“Bite-Size Bits of Local, National, and Global History”
“Bite-Size Bits of Local, National, and Global History”
Fort Montgomery in Orange County, New York — The American Northeast (Mid-Atlantic)

Round Hill Redoubt

Round Hill Redoubt Marker image. Click for full size.
Photographed By Bill Coughlin, April 23, 2008
1. Round Hill Redoubt Marker
During the Battle of Fort Montgomery on October 6, 1777, the fort’s undermanned garrison formed a single rank behind the parapet (the fort’s defensive wall). British skirmishers approached the fort keeping up a constant fire. The British then sent a flag to the fort seeking the Americans’ surrender. When the Americans refused, the British resumed the battle and drove the Americans from the redoubts.
Erected by Montgomery State Historic Site.
Topics. This historical marker is listed in these topic lists: Forts and CastlesWar, US Revolutionary. A significant historical month for this entry is October 1621.
Location. 41° 19.567′ N, 73° 59.387′ W. Marker is in Fort Montgomery, New York, in Orange County. Marker is in Fort Montgomery State Historic Site, west of Route 9W. Touch for map. Marker is in this post office area: Fort Montgomery NY 10922, United States of America. Touch for directions.
Other nearby markers. At least 8 other markers are within walking distance of this marker. A different marker also named Round Hill Redoubt (a few steps from this marker); Welcome to Fort Montgomery (about 300 feet away, measured in a direct line); West Redoubt (about
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500 feet away); Fort Montgomery (about 500 feet away); North Redoubt (about 600 feet away); The Battle Around the Redoubts (about 600 feet away); Enlisted Men’s & Officers’ Barracks (about 600 feet away); Barracks (about 700 feet away). Touch for a list and map of all markers in Fort Montgomery.
More about this marker. The bottom left of the marker contains an illustration by Jack Mead, with the caption “This painting depicts the British assault on a redoubt. As the British carried the redoubts, many of the Americans were able to escape under the cover of growing darkness and the smoky haze of the battle.”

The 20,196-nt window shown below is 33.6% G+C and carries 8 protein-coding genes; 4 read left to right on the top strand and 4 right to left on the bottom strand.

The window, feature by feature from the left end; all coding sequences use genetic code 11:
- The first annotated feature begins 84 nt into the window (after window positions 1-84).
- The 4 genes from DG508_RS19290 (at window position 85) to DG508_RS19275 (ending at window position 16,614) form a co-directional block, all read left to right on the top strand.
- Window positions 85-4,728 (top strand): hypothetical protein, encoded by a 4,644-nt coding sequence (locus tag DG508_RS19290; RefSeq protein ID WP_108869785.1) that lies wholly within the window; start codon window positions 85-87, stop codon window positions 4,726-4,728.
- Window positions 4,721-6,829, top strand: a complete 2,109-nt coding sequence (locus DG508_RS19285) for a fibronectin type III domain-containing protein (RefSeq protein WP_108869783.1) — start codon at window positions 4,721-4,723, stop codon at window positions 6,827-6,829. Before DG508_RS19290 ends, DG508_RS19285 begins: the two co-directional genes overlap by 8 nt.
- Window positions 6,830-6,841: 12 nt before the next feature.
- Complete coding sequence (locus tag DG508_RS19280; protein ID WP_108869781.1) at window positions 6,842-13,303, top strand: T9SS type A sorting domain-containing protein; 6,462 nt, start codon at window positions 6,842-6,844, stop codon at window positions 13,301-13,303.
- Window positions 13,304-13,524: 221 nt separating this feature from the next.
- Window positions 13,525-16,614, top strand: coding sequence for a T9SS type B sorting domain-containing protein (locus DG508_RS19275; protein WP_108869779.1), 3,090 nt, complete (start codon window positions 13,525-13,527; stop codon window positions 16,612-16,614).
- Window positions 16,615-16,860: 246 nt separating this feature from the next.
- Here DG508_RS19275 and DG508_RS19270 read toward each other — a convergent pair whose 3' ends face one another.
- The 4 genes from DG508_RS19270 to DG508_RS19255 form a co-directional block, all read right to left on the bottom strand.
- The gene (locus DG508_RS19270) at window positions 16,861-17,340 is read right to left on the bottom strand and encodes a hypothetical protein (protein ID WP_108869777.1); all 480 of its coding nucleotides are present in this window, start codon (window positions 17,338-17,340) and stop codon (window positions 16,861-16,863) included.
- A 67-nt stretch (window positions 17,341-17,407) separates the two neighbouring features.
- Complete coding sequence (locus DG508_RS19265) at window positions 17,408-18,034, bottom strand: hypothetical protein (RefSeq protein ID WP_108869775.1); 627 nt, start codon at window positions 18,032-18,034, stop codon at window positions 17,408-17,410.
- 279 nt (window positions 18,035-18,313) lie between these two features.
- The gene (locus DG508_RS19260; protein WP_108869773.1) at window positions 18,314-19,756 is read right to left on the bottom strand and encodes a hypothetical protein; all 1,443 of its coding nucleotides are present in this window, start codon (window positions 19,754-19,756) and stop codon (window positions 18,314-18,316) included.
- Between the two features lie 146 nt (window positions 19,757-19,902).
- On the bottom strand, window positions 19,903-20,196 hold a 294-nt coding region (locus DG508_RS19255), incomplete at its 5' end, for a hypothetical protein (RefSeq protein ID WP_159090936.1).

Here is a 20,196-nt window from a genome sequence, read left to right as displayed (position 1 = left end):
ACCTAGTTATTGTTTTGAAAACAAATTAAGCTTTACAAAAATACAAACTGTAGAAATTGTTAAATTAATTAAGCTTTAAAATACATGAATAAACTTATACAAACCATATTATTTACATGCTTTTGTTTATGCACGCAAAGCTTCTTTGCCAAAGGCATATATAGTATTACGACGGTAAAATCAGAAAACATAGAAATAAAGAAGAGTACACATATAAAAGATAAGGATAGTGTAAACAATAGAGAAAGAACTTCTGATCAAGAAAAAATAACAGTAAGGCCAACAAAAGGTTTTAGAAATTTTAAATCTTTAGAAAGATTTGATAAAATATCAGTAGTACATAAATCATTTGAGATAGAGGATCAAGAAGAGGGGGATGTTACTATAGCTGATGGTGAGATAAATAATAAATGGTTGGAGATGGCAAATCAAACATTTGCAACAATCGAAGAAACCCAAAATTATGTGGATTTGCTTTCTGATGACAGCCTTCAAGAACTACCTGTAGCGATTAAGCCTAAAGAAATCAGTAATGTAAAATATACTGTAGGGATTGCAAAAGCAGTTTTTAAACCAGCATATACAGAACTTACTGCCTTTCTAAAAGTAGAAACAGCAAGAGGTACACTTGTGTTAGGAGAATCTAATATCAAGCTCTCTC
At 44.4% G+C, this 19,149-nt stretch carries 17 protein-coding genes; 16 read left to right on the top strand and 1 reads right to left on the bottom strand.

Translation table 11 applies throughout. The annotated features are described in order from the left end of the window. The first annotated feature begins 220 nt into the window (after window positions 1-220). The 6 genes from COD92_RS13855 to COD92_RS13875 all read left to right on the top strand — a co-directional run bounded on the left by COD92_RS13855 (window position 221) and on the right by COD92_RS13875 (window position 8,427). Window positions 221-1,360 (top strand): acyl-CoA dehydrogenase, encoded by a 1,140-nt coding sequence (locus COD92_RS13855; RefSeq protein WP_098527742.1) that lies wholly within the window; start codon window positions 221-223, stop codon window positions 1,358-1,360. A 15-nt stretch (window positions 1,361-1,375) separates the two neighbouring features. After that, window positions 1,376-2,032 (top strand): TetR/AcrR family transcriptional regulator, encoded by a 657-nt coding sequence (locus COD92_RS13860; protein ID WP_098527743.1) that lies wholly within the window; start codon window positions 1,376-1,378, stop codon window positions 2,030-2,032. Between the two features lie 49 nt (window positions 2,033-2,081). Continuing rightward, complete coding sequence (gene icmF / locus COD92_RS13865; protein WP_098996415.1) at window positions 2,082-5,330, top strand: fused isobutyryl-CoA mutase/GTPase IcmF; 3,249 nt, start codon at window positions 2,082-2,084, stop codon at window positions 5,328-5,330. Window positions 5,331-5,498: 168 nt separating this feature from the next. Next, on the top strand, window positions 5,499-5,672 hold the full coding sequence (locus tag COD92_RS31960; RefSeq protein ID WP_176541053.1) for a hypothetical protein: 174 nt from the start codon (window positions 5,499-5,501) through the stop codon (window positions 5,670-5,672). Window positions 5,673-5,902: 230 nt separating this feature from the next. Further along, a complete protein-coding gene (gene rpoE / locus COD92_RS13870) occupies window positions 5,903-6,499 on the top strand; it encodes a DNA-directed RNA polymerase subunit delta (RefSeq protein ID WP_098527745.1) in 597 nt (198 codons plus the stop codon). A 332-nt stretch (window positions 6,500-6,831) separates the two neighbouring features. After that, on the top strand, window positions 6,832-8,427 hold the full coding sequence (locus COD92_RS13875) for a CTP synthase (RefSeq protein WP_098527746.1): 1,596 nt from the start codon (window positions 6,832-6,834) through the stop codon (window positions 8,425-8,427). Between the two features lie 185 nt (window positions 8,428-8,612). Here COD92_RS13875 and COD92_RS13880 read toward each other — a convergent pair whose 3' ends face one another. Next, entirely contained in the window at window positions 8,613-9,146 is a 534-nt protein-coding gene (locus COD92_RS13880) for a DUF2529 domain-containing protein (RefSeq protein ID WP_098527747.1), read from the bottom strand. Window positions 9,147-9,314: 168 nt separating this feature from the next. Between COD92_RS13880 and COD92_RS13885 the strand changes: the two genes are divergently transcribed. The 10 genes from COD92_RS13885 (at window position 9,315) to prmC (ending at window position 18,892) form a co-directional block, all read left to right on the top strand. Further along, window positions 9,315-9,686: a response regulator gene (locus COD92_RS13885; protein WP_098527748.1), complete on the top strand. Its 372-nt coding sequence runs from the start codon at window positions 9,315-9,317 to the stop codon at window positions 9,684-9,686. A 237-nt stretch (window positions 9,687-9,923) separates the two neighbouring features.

The upper right of the marker features a map with the caption “Several Loyalist units took part in the attack on Fort Montgomery, including the Loyal American Regiment, the Regiment of New York Volunteers, and Emmerich's Chasseurs. The discovery of odd-size musket balls on the outer face of this redoubt suggests that they attacked this redoubt as well as the so-called “North” redoubt. Reproduced by permission of the Huntington Library, San Marino, California..

The bottom of the marker features a
Marker in Fort Montgomery State Historic Site image. Click for full size.
Photographed By Bill Coughlin, April 23, 2008
2. Marker in Fort Montgomery State Historic Site
The marker is located in a section of Fort Montgomery State Historic Park located west of Route 9W. It is along the Historic 1777 Trail, which begins at the Visitor Center.
picture of “Beverly Robinson, the Colonel of the Loyal American Regiment, assumed command of the attack on Fort Montgomery when Lieutenant-Colonel Mungo Campbell was shot and killed. Engraving on Beverly Robinson from Benson Lossing’s Pictorial Fieldbook of the Revolution.”
Related markers. Click here for a list of markers that are related to this marker. This series of markers follow the walking tour of the Fort Montgomery Battlefield.
Also see . . .
1. The Battle of Fort's (sic) Montgomery and Clinton. The American Revolutionary War website entry (Submitted on May 4, 2008, by Bill Coughlin of Woodland Park, New Jersey.) 

2. Fort Montgomery State Historic Site. New York State Parks, Recreation and Historic Preservation website entry (Submitted on August 18, 2021, by Larry Gertner of New York, New York.) 
Marker with Redoubt Remains image. Click for full size.
Photographed By Bill Coughlin, April 23, 2008
3. Marker with Redoubt Remains
The remains of the Round Hill Redoubt can be seen to the left of the photo.
Credits. This page was last revised on August 18, 2021. It was originally submitted on May 4, 2008, by Bill Coughlin of Woodland Park, New Jersey. This page has been viewed 1,177 times since then and 47 times this year. Photos:   1, 2, 3. submitted on May 4, 2008, by Bill Coughlin of Woodland Park, New Jersey. • Kevin W. was the editor who published this page.

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Dec. 5, 2023